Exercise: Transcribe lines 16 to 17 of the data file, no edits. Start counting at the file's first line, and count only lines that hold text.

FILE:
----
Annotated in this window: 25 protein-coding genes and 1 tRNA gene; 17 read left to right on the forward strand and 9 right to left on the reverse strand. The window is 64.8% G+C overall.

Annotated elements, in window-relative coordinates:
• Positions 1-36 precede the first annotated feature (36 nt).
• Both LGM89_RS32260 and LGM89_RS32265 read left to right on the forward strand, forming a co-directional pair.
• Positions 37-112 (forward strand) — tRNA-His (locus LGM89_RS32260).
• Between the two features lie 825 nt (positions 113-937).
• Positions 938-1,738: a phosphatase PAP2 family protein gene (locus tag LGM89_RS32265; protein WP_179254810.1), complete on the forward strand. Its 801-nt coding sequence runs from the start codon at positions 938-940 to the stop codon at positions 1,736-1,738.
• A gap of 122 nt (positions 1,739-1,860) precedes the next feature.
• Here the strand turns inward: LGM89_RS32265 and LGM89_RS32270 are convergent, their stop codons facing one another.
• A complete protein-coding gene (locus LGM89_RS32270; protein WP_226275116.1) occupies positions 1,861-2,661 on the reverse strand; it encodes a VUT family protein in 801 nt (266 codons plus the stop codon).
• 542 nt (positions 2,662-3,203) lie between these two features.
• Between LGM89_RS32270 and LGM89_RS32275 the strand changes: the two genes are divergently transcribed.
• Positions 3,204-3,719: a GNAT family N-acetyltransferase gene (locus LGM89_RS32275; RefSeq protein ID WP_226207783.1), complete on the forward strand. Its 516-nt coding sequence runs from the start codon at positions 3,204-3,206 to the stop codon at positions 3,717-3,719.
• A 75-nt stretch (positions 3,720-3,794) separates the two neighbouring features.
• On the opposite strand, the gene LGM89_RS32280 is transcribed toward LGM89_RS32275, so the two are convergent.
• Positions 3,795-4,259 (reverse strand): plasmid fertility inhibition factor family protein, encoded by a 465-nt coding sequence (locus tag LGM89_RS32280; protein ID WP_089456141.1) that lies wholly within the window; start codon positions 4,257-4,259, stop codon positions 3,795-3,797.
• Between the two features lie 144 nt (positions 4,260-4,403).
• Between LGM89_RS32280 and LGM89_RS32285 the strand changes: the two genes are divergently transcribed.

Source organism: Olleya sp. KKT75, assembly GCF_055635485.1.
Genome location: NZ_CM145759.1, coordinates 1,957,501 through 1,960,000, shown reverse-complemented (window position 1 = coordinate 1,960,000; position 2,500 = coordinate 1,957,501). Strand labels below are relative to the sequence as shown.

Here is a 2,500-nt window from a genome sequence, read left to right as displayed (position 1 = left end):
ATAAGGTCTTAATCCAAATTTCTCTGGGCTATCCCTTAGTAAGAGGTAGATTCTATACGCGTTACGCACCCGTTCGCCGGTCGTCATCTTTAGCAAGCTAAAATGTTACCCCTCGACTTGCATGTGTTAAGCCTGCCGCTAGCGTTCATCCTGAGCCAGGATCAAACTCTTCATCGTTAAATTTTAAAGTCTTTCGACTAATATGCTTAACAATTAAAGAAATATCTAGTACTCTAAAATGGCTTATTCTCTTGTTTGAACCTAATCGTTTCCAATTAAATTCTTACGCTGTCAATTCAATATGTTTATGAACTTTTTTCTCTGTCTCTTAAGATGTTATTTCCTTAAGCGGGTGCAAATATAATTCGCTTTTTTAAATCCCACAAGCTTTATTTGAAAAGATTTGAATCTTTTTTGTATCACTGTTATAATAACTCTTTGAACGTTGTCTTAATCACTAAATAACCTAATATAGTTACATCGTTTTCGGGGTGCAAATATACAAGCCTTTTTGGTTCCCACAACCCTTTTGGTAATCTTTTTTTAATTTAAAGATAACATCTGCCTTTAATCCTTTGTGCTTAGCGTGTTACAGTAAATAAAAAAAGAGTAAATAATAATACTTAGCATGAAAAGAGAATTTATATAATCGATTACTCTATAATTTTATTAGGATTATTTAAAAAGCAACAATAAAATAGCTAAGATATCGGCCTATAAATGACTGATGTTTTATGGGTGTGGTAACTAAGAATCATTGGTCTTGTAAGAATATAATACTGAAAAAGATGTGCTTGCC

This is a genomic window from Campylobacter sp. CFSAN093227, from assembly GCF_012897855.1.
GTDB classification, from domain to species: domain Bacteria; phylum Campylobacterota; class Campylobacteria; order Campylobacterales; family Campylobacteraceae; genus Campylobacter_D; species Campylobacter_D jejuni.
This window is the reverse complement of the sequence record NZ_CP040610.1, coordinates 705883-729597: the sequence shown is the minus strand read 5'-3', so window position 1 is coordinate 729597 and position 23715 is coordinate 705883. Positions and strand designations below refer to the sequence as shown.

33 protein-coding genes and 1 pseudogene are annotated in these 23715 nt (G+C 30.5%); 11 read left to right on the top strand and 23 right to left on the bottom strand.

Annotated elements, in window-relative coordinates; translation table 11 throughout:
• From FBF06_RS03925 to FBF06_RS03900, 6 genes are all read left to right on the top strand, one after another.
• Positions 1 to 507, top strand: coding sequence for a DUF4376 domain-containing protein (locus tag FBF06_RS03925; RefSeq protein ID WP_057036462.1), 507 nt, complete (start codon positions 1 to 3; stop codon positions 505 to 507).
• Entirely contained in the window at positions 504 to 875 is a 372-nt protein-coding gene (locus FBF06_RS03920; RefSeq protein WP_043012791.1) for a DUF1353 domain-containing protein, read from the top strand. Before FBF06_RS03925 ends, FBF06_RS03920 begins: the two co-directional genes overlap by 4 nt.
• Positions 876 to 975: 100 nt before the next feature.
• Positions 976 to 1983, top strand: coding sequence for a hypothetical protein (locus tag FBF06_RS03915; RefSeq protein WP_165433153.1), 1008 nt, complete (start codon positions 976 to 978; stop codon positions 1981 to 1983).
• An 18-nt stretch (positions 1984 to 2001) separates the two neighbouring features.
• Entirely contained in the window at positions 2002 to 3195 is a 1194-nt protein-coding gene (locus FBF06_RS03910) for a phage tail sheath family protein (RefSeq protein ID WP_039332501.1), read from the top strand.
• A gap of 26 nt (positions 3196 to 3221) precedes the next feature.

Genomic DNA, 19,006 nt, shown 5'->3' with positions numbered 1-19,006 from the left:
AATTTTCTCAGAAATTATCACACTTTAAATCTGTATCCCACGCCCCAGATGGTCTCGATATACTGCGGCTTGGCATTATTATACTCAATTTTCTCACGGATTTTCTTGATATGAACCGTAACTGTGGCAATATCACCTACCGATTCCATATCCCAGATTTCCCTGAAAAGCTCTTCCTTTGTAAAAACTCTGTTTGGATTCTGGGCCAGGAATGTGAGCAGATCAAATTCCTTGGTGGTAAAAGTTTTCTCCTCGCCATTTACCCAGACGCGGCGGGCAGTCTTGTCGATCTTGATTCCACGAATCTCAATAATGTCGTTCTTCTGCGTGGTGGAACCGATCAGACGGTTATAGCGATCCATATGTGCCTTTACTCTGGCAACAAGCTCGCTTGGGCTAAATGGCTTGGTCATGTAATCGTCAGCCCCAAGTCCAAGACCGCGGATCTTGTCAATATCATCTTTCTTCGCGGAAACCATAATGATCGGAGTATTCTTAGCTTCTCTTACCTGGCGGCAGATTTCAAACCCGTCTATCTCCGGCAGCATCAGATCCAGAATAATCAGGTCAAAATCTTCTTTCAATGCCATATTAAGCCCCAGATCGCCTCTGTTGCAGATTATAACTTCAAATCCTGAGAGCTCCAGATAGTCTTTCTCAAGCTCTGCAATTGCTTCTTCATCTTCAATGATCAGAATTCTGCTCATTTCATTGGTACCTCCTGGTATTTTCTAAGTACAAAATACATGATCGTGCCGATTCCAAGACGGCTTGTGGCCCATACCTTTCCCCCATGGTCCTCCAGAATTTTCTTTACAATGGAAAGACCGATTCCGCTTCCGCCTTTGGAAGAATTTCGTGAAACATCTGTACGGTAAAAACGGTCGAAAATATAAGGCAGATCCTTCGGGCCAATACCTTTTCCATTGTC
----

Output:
• Positions 3,795-4,259 (reverse strand): plasmid fertility inhibition factor family protein, encoded by a 465-nt coding sequence (locus tag LGM89_RS32280; protein ID WP_089456141.1) that lies wholly within the window; start codon positions 4,257-4,259, stop codon positions 3,795-3,797.
• Between the two features lie 144 nt (positions 4,260-4,403).